Soaring volumes, billion-dollar fortunes, insane leverage and radical new risk models: welcome to the wild world of unregulated cryptocurrency derivatives.
The real action in crypto derivatives
The Chicago Mercantile Exchange (CME), one of the world’s largest established exchanges for derivatives trading, recently recorded a record volume day in bitcoin.
Derivatives are financial contracts that are priced with respect to an underlying reference asset, such as the S&P 500 index, oil or the price of bitcoin.
On 13 May, the CME, a regulated exchange, traded 33,677 bitcoin futures contracts (equivalent to 168,385 bitcoins, or $1.3bn at that day’s exchange rate), 32 times more than the average daily volume during the first month of the contract’s existence, December 2017.
Yet trading volumes on the CME are still dwarfed by those on unregulated derivatives exchanges, many of which operate in the Far East.
In April 2019, according to data provider CryptoCompare, average daily trading volumes on bitFlyer Lightning (headquartered in Japan), BitMEX (Hong Kong), OKEx Futures (Malaysia) and Huobi Derivatives (Singapore) all exceeded those on the CME by between three and five times.
Trading volumes in cryptocurrency derivatives
Classifying crypto derivatives
Cryptocurrency derivatives trading platforms fall into four categories. The key dividing lines are whether exchanges are regulated or unregulated, and whether they offer derivatives contracts that settle against a cash benchmark or against physical delivery of the underlying cryptocurrency.
Four types of crypto derivatives trading platform (with examples)
Choosing who you’re dealing with takes a leap of faith
Futures trading—and any trading involving leverage—is particularly risky. Because borrowed money is involved, the default of any market participant could cause a chain reaction, putting the whole system at risk.
So around the world, regulated derivatives exchanges tend to adhere to common risk management standards, such as the use of central counterparty clearing houses (CCPs) to reduce the risk of non-payment by a trader.
But in the less regulated segments of the crypto derivatives market, choosing who to deal with, who (if anyone) supervises them and what risks you might be exposed to takes some investigative work and a leap of faith.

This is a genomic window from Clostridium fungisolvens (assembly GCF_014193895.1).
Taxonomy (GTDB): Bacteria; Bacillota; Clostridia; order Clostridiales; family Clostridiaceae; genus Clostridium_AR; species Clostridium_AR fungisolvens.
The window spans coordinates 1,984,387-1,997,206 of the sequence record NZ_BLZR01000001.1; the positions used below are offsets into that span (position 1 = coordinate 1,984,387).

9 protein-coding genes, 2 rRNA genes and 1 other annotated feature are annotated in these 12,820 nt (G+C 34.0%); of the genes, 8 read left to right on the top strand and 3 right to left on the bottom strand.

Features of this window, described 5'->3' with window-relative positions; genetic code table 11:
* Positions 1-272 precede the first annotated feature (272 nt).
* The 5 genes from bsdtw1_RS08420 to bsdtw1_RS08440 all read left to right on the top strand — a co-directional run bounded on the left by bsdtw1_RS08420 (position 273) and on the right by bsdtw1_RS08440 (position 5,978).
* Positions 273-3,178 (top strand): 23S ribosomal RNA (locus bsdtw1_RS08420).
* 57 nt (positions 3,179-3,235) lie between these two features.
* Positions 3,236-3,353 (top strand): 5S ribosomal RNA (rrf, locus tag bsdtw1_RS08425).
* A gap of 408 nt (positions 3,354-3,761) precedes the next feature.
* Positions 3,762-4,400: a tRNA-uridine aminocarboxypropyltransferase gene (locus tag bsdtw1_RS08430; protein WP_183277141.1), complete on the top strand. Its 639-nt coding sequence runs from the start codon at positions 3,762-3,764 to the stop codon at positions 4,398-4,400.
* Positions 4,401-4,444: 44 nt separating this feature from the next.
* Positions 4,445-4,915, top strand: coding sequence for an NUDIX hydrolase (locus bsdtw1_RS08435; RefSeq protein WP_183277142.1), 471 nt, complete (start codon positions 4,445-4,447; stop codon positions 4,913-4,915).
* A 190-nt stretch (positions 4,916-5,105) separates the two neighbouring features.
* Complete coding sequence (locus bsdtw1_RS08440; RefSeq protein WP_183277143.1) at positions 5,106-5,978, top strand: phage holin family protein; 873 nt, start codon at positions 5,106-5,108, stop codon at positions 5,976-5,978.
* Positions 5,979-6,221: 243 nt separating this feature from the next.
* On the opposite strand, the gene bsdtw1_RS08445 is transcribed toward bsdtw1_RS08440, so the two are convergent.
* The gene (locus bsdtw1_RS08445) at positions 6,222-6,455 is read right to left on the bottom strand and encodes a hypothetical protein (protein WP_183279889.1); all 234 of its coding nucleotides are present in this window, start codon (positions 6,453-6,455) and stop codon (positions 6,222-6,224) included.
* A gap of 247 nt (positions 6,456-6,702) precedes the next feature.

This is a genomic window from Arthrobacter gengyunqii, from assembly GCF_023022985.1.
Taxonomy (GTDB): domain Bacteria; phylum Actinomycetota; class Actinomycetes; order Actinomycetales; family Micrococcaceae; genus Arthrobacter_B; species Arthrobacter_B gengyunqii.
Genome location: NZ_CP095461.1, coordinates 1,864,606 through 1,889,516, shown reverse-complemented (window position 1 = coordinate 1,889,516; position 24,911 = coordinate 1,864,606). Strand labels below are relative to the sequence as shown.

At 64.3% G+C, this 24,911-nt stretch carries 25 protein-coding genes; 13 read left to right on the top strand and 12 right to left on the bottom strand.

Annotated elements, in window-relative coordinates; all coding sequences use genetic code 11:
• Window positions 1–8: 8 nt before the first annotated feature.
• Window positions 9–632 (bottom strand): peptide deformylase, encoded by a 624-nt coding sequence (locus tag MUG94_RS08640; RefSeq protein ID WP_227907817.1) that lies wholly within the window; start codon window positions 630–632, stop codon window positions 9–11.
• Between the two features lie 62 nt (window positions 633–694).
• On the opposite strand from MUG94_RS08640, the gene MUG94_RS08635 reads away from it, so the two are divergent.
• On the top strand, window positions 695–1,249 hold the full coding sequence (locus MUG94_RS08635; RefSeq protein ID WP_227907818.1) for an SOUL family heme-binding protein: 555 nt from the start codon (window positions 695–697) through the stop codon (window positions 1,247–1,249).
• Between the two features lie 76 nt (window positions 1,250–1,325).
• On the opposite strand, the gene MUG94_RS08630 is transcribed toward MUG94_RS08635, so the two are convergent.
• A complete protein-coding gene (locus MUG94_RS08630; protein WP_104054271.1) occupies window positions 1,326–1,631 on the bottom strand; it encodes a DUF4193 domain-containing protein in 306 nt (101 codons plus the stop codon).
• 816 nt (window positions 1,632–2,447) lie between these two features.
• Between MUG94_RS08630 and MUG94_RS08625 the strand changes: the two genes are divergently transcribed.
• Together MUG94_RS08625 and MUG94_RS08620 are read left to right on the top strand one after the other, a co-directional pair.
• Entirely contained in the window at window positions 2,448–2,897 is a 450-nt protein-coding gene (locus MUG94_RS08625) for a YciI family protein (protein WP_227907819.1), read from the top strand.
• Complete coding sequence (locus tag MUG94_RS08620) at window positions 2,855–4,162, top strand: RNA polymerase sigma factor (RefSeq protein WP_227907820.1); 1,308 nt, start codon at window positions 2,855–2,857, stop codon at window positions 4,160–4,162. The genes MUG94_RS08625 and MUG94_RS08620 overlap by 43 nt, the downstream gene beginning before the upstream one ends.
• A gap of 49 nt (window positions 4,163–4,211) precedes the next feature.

For example, bitFlyer, based in Japan, says on its website that although it calls itself an exchange, it’s not a “financial instruments exchange as defined by [Japan’s] Financial Instruments and Exchange Act”.
Huobi, which moved its head office from China to Singapore in 2017, says it offers a “trading platform of professional and international standards for the majority of global digital assets enthusiasts and investors, on the precondition that it does not violate any of the relevant laws and regulations of the British Virgin Islands”.
BitMEX, which last year rented the most expensive office space in the world (in Hong Kong), says it aims to comply with the anti-money laundering and corporate laws of the Seychelles, where its parent company is incorporated.
The race for physical settlement
Many of the most popular existing cryptocurrency derivative contracts settle in cash against an index based on spot prices. A spot price—as opposed to a forward or future price—is the price for the immediate settlement of a transaction.
For example, at their regular expiry dates, the CME’s bitcoin futures contracts settle in cash against a reference rate developed jointly by the CME and Crypto Facilities, called the Bitcoin Reference Rate (BRR).
If cash settlement is used for a derivatives contract, there’s always the risk of someone in the market seeking to push prices in their favour at the moment the settlement price is determined.
So to avoid the likelihood of LIBOR-style benchmark manipulation at the regular expiry dates of their bitcoin futures contracts, the CME and Crypto Facilities put in a number of safeguards.
For example, the BRR aggregates the trade flow of four major bitcoin spot exchanges during a specific one-hour calculation window, rather than relying on a single price feed at a single point in time.
And to further reduce the risk of manipulation, this one-hour window is partitioned into 12 five-minute intervals. The BRR is then calculated as the equally-weighted average of the volume-weighted medians of all 12 partitions.
But some popular unregulated cryptocurrency derivatives don’t settle at all. For example, BitMEX’s most widely traded product is a perpetual bitcoin contract.
The contract, says BitMEX, mimics a margin-based market for continuous trading in bitcoin’s spot price.